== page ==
Walk with a view: Der Freiberg Chaerpf ...

While on the train to Canton Glarus at the weekend, I looked out of the window and rather foolishly announced to Tim that I was tiring of Alpine scenery. Beautiful it is, yes, but how the snow-capped mountains and green meadows look the same after a while. I was more enraptured with the expansive seascapes I had recently seen in Northumberland. However, as soon as we set off on our four-hour hike, I realised how ridiculous and unfounded my comments were; how foolish to try to draw comparisons.

After a bus ride from Schwanden to Chis that rattled my nerves (think road as wide as bus with trees tumbling down a sheer cliff to your side), we took a cable car up to Mettmen-Alp. There is a reservoir here (Stausee Garichti), where on Sunday the mountains were reflected perfectly. Sweeping from the shore of the reservoir was a meadow dotted with grazing cattle; the jingling of their bells echoed magically in the natural amphitheatre.

Our path laced along the valley side, gently winding ever higher. We passed a cave gurgling with ice-cold water, where we splashed our hands and then spread out on the grass to nibble dried mango before climbing higher. After a good two hours' gentle climb we reached a plateau - the Freiberg Chaerpf, the oldest wildlife protection area in Europe (it dates from 1548). Its history is honoured along the hike with sculptures by local artist Tina Hauser. Dotted with tarns and strewn with forgotten boulders, the plateau more resembled Scottish than Swiss scenery (especially as there was no hut to be seen) - until you cast your gaze higher to the vista of skyscraper Tschingerlhoerner mountains beyond (if you look closely you can see the Martinsloch - a 22x19m hole in the cliff). Streams met and parted like ribbons across this plateau, thirst-hungry silverweed and snowbells gripping to their banks.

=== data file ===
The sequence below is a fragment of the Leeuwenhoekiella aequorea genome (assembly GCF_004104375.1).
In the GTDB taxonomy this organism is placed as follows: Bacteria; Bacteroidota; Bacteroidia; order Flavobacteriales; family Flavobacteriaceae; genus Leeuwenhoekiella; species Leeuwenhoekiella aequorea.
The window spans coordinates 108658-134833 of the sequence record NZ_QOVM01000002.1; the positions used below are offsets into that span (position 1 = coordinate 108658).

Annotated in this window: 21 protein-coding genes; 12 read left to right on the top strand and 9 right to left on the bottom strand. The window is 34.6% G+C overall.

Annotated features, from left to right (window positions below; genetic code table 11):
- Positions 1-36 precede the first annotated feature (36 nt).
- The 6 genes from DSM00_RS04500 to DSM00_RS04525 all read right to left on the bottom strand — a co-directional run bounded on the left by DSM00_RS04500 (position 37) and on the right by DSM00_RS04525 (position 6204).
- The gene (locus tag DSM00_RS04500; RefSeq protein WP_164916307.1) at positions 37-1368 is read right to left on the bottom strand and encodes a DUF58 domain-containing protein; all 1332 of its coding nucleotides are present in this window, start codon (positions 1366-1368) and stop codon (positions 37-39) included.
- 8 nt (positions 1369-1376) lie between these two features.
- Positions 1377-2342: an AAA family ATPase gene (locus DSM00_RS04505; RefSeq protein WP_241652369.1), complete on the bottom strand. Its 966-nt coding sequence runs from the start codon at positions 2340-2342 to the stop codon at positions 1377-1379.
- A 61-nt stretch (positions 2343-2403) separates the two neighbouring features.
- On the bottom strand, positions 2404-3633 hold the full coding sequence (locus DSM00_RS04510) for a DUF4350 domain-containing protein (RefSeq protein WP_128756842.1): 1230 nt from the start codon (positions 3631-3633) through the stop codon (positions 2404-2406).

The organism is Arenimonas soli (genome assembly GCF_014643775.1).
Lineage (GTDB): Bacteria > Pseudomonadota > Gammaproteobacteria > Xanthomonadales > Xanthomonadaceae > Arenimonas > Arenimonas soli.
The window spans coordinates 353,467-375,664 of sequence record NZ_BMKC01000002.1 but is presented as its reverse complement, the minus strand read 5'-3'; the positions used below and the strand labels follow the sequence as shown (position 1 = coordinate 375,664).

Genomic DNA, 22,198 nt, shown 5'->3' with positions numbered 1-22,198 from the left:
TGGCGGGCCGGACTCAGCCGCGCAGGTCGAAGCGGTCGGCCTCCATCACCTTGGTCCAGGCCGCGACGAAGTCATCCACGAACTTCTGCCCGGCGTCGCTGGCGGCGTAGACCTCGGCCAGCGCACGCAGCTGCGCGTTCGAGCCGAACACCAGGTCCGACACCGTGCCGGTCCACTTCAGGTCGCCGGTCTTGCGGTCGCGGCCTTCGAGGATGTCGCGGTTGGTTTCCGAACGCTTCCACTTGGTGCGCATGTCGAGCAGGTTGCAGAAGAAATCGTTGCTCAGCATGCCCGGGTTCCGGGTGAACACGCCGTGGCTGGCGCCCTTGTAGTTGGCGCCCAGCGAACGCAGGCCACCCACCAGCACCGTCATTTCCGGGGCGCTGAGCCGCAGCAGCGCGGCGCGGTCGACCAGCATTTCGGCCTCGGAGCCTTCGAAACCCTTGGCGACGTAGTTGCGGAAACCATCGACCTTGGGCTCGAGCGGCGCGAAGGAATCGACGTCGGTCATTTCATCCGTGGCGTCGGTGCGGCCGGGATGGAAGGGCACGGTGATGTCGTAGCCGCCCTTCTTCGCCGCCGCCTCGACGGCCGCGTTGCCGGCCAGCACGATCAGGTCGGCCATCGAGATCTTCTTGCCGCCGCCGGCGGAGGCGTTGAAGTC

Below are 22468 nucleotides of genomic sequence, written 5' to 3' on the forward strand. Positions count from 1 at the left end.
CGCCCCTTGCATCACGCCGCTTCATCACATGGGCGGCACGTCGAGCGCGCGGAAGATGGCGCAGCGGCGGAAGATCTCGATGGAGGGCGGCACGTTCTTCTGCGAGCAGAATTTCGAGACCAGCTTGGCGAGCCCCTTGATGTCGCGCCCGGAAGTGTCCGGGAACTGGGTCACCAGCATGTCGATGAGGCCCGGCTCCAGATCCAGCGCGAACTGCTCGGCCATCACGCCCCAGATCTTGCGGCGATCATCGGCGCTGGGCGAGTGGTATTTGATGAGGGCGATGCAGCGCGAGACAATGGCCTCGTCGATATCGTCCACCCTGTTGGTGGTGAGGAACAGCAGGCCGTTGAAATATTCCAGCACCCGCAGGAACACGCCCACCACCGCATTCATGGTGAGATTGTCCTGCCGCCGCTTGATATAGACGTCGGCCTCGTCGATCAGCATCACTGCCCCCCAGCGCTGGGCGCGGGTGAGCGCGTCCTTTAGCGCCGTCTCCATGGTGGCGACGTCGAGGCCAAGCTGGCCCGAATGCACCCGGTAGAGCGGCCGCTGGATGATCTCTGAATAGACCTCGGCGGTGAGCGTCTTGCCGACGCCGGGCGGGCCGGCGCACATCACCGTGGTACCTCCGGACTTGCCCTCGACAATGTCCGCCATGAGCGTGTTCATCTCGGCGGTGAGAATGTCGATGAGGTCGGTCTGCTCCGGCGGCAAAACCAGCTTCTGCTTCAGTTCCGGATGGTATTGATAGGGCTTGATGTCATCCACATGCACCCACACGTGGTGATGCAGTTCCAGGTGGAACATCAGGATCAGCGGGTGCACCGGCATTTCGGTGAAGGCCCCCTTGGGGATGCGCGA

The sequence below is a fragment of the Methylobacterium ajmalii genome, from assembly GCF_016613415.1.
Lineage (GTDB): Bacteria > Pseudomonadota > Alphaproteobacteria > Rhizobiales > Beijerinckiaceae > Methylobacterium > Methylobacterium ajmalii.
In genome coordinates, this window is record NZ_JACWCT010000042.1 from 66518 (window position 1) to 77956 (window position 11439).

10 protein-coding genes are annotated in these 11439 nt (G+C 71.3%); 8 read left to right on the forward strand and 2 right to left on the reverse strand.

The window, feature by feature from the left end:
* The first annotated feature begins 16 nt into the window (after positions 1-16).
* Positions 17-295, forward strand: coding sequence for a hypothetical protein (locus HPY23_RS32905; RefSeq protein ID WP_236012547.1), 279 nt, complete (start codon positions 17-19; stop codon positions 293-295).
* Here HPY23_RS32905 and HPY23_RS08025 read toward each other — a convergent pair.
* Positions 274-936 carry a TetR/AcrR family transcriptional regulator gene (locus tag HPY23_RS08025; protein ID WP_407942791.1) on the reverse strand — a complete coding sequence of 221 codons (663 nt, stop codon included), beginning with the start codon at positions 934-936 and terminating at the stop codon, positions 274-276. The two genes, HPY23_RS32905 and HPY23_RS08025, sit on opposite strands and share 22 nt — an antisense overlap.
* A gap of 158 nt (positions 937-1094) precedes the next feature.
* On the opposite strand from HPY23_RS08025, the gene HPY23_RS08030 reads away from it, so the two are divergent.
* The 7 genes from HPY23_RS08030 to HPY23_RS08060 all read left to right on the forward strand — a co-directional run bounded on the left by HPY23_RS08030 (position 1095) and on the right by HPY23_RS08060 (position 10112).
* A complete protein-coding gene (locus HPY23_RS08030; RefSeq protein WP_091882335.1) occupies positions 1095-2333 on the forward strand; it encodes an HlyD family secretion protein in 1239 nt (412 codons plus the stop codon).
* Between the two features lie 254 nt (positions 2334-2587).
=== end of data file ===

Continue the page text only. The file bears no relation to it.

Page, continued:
We picknicked up here, at a place known rather humorously as 'Wildmad', before beginning our steep descent down the Chueebodenalp. There were caramel coloured cattle in the meadows here, and I was amazed at the steep path they must have climbed to reach their summer grazing ground. I was rather pestered on the way down by beetles that kept flying into my hair and gripping on - the hazards of summer. The sun beat down on us all day, leaving us with a mountain glow. Our route ended with a cable car trip from Aempaechli to Elm, where we enjoyed an ice cream before allowing our eye lids to droop on the journey home. I certainly now appreciate how all Alpine scenery is unique; how lucky I am to be able to escape on hikes such as these at the weekend.

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